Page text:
Santa Eulalia Road
Saturday, June 2nd: We have a large bus, where everyone can have a window seat. There are two drivers and a cook. We left the hotel around 5am for our day trip up the Santa Eulalia Road. Unfortunately, we missed the turn for the Central Highway and had to backtrack a bit. We didn't get far on the Central Highway before running into a detour. All this delayed us by at least half an hour.
Eventually, we reached the Santa Eulalia turnoff. The lower part of the road is paved, but pretty soon the payment ended. Not long after that we found ourselves on a one-lane mountain road. By now it was light, and we could see the spectacular scenery out the windows. We continued to ascend for some time, but eventually stopped to do some birding.
|Santa Eulalia Valley||Folded Rocks|
We did a fair amount of walking along the road, with occasional drives uphill. At our first stop, we quickly found Bare-faced Ground-Dove, Yellow-billed Tit-Tyrant, American Kestrel, and our first of many Peruvian Sheartails. Rufous-collared Sparrows were also present, and will probably be with us for most of the tour. Other typical birds seen included Band-tailed Seedeater, Cinereous Conebill, and Chiguanco Thrush. Our number one target bird at the first stop was Great Inca-Finch. The first one gave us a bit of trouble to see, but we ended up seeing several on this segment. We also saw Purple-collared Woodstar (poorly at first, but a good look later) and Collared Warbling-Finch. Besides the birds, we also found a cute Northern Mountain Viscacha.
|Bridge in Santa Eulalia Valley||Collared Warbling-Finch|
|Greenish Yellow-Finch||Great Inca-Finch|
We continued walking up, finding our first Mourning Sierra-Finchs, some doing their display flights. A Southern House-Wren reminded us how variable house wrens are, and how richly colored the southern birds can be. We were enjoying some some nice looks at some Greenish Yellow-Finches when a couple of Mountain Parakeets came by. I missed the first condor of the day, but did see the first of several Black-chested Buzzard-Eagles. Andean Swifts could be found along the ridges, and I got a nice look at one crusing below us.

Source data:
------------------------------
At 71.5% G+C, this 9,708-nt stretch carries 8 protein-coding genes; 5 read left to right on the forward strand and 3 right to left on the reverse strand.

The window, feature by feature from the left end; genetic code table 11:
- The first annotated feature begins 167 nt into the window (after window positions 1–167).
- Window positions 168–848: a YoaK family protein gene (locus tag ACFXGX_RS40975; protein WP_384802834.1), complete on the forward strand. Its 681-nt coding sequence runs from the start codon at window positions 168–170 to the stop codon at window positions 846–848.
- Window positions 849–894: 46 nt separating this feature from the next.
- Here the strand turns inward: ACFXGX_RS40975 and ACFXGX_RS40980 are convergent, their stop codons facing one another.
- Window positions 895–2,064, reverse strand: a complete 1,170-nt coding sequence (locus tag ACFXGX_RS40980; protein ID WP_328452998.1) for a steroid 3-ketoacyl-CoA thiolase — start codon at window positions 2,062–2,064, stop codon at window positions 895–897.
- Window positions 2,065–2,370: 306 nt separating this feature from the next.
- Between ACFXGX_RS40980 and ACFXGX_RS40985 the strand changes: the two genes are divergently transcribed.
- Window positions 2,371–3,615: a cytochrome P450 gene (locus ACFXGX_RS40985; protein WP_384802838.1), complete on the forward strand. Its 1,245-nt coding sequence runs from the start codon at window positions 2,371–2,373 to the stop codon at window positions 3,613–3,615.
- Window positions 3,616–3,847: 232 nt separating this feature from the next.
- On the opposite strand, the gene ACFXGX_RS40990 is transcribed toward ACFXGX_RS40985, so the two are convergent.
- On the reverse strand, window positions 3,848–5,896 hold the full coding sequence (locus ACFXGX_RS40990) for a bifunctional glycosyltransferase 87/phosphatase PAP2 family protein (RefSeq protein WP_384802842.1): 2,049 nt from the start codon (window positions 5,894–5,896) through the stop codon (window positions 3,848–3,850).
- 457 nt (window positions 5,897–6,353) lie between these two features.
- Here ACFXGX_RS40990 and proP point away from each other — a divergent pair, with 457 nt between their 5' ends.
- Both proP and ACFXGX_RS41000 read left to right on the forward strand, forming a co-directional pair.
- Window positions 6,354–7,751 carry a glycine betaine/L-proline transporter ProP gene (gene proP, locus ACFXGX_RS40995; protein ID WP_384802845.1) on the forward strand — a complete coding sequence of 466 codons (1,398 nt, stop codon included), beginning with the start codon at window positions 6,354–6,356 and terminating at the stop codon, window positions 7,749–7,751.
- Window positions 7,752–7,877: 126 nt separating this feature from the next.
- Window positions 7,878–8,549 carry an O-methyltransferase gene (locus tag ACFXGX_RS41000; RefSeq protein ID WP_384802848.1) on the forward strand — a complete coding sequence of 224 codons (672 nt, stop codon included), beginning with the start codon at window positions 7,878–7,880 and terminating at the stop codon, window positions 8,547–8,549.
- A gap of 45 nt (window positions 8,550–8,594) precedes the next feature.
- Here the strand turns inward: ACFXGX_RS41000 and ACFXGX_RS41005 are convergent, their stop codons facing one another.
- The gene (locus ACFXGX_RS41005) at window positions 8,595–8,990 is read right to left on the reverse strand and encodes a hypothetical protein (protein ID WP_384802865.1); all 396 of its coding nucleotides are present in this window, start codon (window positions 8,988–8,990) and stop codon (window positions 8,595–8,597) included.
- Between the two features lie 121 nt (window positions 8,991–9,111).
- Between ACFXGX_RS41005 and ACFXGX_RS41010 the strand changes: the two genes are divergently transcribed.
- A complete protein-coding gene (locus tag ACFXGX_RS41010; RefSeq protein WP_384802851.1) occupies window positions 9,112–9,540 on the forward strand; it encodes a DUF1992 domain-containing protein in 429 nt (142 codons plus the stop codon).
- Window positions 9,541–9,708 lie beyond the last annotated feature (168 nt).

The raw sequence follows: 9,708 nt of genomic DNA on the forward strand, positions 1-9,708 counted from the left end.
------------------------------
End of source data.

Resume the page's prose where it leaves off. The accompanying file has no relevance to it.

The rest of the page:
|Peruvian Sheartail||Mountain Parakeet||Black-chested Buzzard-Eagle|
Further up, we added the common, but attractive Sparkling Violetear, along with Croaking Ground-Dove and Hooded Siskin. The siskins flew by at various times. Our best looks came further up.
Someplace in here were saw a Golden-bellied Grosbeak. We successfully searched for a Black-necked Woodpecker after hearing its flicker-like calls. A Spot-winged Pigeon was in the same dead eucalyptus tree. The fast-growing eucalyptus was widely planted in the Andes to provide firewood, and has become well-established.
An Andean Condor appeared overhead, and a White-tipped Dove called as we found our first Rusty-bellied Brush-Finch. We also found a couple of Pied-crested Tit-Tyrants, with the spiky hairdo which is flashier in person that it appears in the book. A couple of Streak-throated Bush-Tyrants were present downslope.
|Yellow-billed Tit-Tyrant Nest||Rusty-bellied Brush-Finch|
|Streak-throated Bush-Tyrant||Streak-throated Bush-Tyrant||Pied-crested Tit-Tyrant|
Moving on a bit, we encountered our first Giant Hummingbird. It got into a bit of tussle with a Sparkling Violetear, as did one further upslope. By now we were getting pretty high up and searching for canasteros. A White-browed Chat-Tyrant distracted us a bit as we were attempting to see the Canyon Canastero. One did pop out briefly in the open, but none were particularly cooperative. That can't be said about a Bronze-tailed Comet that sat for a long time on the same perch, and then continued to return to the same perch.
We continued up to about 10,500 feet, adding Rusty Flower-piercer. A Black-winged Ground-Dove came to drink at a puddle near where we had our lunch table set up. We added Peruvian Sierra-Finch before heading down.
Although we tried to find additional species as we started down, we had no success. As it was getting late, we headed down the hill. The road down seemed much bumpier, and it was trying drive down. It was getting dark as we arrived at Santa Eulalia. Although it is not that far to the airport, it took another two hours to the hotel once we got to the Central Highway. Compared to Lima, traffic in Miami is not at all bad.
Today's species total was 42. My trip list increased by 35 today, including 14 lifers. The current trip total is 50 species, including 15 lifers.
Ramada Costa del Sol Hotel, Lima